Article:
Loch Ness monster 'seen twice'
A retired detective whose father captured one of the most famous images of the Loch Ness monster has reopened the debate over the beast's existence by claiming he has seen it twice.
Simon Dinsdale, a retired police detective from Essex, England, insists that the two minute film recorded 50 years ago by his father, a famous Nessie-hunter, is genuine.
The footage, shot by Tim Dinsdale in 1960, is one of the best-known images put forward as evidence by those who insist on the existence of the mysterious creature.
Now the insistence of those who believe in Nessie that the film is genuine has been lent new weight after Mr Dinsdale claimed he had seen the monster with his own eyes on two occasions.
Mr Dinsdale Sr, an aeronautical engineer in the RAF who died in 1987, was one of the world's leading Nessie-hunters, making 56 expeditions to Loch Ness and writing a number of books on the subject.
When his footage was sent to the RAF for analysis, experts determined that the mysterious shape seen moving around in the water was neither a boat nor a submarine, but an "unknown inanimate object".
Simon, his son, is determined to convince the public the video is authentic and discussed his belief in the mysterious monster in an interview with the BBC, to be broadcast on Monday.
He said: "I saw this immense, extraordinary object, it looked like the back of a huge animal.
"It stood two or three feet (0.6m to 0.9m) out of the water, four or five feet (1.2m to 1.5m) across, reddish brown and had a blotch on the left flank which I could see very clearly.
"And then it started to move – a most electrifying moment."
Mr Dinsdale Jr, who spent his career examining evidence and was involved in tracking down serial killer Steve Wright in Ipswich, is adamant the film can not be a hoax.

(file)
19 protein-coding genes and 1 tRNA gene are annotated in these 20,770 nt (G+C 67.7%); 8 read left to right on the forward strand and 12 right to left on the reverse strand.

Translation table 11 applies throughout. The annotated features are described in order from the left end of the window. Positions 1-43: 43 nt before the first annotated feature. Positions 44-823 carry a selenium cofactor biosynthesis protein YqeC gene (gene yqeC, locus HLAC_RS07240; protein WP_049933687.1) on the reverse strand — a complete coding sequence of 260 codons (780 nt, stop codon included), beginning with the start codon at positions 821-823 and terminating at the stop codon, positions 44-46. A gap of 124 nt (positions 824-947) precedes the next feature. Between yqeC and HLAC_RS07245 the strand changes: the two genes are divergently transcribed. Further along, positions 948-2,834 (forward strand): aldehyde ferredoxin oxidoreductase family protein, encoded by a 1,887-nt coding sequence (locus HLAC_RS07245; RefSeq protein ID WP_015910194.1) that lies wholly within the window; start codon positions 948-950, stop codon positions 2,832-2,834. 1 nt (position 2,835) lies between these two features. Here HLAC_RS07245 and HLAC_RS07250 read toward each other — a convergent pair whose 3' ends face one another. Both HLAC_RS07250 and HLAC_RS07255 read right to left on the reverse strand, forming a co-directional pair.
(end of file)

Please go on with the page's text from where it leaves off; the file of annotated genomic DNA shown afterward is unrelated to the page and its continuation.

He said: "I'm experienced at looking at evidence and I can tell you that on the balance of probabilities there is something large and unknown living in this loch."
Speculation over the possible existence of an enormous monster living underwater in the Loch began in 1933 when George Spicer reported the first modern sighting of the beast.
Mr Spicer claimed he and his wife saw "a most extraordinary form of animal" some 4ft (1m) high and 25ft (8m) long crossing the road 20 years from the loch.
Many people over the years have claimed to have conclusive evidence that the monster exists, only to find their arguments rejected by the public at large.
The most famous was a photograph published in 1934, supposedly taken by Dr Robert Kenneth Wilson, showed a head and long neck apparently belonging to a large animal in the middle of the lake.
It was the subject of feverish debate for 60 years before finally being exposed as a hoax in 1994, when Christian Spurling confessed to having fitted a toy submarine with a false head before photographing it and passing the picture to Dr Wilson.